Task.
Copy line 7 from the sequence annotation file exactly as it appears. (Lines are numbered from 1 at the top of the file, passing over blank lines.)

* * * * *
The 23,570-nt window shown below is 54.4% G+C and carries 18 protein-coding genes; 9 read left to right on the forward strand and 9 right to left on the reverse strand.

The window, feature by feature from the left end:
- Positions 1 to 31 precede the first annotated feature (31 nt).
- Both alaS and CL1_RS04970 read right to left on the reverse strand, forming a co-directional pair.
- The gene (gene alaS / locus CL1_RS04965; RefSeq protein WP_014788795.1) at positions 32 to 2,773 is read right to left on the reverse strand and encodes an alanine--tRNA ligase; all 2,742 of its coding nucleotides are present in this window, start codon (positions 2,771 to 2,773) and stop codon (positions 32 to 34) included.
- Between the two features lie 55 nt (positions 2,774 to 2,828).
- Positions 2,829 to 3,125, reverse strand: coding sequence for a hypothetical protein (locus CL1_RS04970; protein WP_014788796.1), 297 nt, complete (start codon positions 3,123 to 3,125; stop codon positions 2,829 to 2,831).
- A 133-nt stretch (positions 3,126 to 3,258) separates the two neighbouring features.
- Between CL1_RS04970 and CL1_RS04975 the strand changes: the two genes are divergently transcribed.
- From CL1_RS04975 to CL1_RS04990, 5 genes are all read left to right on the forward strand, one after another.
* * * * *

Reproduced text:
- Positions 2,829 to 3,125, reverse strand: coding sequence for a hypothetical protein (locus CL1_RS04970; protein WP_014788796.1), 297 nt, complete (start codon positions 3,123 to 3,125; stop codon positions 2,829 to 2,831).